Rep. Chu Votes to Improve Paycheck Protection Program
WASHINGTON, DC — Today, Rep. Judy Chu (CA-27), voted to pass the Paycheck Protection Program and Health Care Enhancement Act. This bill would increase appropriations for the Paycheck Protection Program (PPP) from $349 billion to $670.355 billion, including $310 billion for loans. It establishes a set-aside of $30 billion specifically for community banks and smaller lenders with between $10 billion and $50 billion in assets and an additional $30 billion for institutions with less than $10 billion. The set-aside does not prevent these lenders from accessing the remaining PPP funds available for all lenders. The bill also increases appropriations for the Economic Injury Disaster Loan (EIDL) emergency grant program from $10 billion to $20 billion, makes agricultural enterprises with fewer than 500 employees eligible for EIDL loans and grants, and increases appropriations for Disaster Loans by $50 billion. This bill also includes $75 billion in additional appropriations for the Public Health and Social Services Emergency Fund to reimburse health care providers for expenses or lost revenue that are attributable to the coronavirus. And it provides $25 billion for expenses related to COVID-19 testing, including $11 billion for States and localities to develop, purchase, administer, process, and analyze COVID-19 tests. Rep. Chu issued the following statement:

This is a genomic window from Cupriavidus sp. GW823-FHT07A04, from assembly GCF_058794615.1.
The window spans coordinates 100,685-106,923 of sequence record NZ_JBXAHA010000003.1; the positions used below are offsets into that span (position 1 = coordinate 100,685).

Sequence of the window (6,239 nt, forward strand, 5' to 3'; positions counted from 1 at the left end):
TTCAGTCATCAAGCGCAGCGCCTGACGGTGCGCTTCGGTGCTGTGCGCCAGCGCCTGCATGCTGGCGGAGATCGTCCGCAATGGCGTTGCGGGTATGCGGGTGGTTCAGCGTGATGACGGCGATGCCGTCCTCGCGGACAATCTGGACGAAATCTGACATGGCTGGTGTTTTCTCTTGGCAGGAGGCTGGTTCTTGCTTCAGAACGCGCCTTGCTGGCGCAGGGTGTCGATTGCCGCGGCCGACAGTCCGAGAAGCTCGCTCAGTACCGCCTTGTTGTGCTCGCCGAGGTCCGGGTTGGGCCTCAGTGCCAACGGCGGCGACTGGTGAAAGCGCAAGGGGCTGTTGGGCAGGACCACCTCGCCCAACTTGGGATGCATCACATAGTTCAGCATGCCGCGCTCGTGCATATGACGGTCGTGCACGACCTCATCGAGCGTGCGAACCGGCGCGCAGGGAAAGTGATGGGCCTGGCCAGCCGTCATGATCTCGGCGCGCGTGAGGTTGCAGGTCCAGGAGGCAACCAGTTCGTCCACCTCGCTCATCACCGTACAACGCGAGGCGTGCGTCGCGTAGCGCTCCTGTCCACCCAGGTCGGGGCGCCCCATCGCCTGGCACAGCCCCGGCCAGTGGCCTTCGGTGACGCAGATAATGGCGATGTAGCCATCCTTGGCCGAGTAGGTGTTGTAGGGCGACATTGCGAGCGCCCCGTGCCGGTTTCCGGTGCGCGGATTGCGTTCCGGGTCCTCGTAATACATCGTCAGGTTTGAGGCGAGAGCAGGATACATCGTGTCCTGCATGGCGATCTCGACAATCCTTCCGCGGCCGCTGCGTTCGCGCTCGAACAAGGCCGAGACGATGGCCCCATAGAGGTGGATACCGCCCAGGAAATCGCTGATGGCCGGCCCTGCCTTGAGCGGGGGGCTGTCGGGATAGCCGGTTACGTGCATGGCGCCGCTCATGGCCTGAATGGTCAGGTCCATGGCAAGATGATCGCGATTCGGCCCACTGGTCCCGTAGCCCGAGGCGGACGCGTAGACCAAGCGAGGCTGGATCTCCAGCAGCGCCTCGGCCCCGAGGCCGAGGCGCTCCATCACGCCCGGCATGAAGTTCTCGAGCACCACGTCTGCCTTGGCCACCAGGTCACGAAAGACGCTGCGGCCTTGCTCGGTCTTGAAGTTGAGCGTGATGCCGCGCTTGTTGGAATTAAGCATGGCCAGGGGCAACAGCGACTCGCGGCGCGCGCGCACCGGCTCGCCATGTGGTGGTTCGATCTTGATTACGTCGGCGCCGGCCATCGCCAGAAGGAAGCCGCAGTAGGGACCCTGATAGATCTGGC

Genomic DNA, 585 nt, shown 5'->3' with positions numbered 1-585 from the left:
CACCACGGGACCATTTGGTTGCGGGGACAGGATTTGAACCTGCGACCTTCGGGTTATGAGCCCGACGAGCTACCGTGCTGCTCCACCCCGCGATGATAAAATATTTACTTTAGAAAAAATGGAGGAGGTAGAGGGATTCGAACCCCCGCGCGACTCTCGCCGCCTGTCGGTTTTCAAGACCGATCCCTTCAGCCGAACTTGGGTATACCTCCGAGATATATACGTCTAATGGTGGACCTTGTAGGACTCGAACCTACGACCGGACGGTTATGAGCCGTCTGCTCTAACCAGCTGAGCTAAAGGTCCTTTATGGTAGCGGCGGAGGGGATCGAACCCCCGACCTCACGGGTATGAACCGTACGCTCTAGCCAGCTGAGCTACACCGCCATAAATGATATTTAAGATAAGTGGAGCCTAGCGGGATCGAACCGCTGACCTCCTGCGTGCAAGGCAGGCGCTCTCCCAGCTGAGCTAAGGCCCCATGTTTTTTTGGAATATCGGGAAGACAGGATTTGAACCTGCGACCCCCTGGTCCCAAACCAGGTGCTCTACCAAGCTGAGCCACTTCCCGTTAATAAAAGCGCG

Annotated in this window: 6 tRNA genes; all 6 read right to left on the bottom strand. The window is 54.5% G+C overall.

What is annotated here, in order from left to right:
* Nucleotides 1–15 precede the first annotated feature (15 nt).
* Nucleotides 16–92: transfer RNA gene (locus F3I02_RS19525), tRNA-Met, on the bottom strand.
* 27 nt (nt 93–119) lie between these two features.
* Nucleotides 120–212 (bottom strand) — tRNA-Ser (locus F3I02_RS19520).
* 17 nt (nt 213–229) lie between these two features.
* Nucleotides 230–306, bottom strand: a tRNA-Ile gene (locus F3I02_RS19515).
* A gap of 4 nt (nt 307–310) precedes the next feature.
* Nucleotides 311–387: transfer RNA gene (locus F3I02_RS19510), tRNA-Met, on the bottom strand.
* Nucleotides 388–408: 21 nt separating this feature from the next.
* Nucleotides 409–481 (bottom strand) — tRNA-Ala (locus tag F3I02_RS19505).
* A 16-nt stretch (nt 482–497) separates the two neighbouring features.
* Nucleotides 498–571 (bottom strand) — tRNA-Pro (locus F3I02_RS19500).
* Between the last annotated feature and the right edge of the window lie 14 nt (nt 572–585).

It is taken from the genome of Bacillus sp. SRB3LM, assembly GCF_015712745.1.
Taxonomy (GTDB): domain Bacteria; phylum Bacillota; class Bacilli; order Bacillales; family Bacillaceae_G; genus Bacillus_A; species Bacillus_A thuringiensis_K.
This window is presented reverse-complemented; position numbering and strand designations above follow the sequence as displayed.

“Our twin priorities right now are to contain this virus and reopen our economy. But we cannot do either until we have an accurate count of who has been infected. This has been impossible, though, because of the severe shortage of COVID-19 tests across the nation, including here in the San Gabriel Valley. That’s why I’m so proud that Democrats fought to include $25 billion in this package to expand our testing capacity.
“And on the same day the latest unemployment report showed over 26 million Americans have filed for first time unemployment since the start of this crisis, this bill helps to stop the bleeding by improving the Paycheck Protection Program. The PPP was intended to help all businesses stay afloat and keep their employees paid, which in turn helps families survive this crisis. But because Treasury opened lending authority up to the biggest banks without any requirements for equitable lending, most small businesses got shut out of the initial relief, hampering the ability of the PPP to help as intended. That’s why we insisted that this legislation improve the PPP so that it actually reaches those it was intended to help by setting aside $60 billion for small community lenders. I agree that we must be acting quickly to get Americans the help they need. But simply rubber-stamping the Senate’s proposal, as Republicans wanted, would have ossified the inequality created by the last version. It also would have $75 billion desperately needed funding for our hospitals so that we can get a handle on this public health crisis. I’ve heard my constituents and they’re in need of help right now. We couldn’t risk authorizing billions more in aid only to see it flow directly to the biggest businesses and without providing our hospitals with the resources they need to fight this virus. I’m proud of our work to actually improve this bill and ensure it gets to the American people. And I’m proud to have such broad bipartisan support for this version.”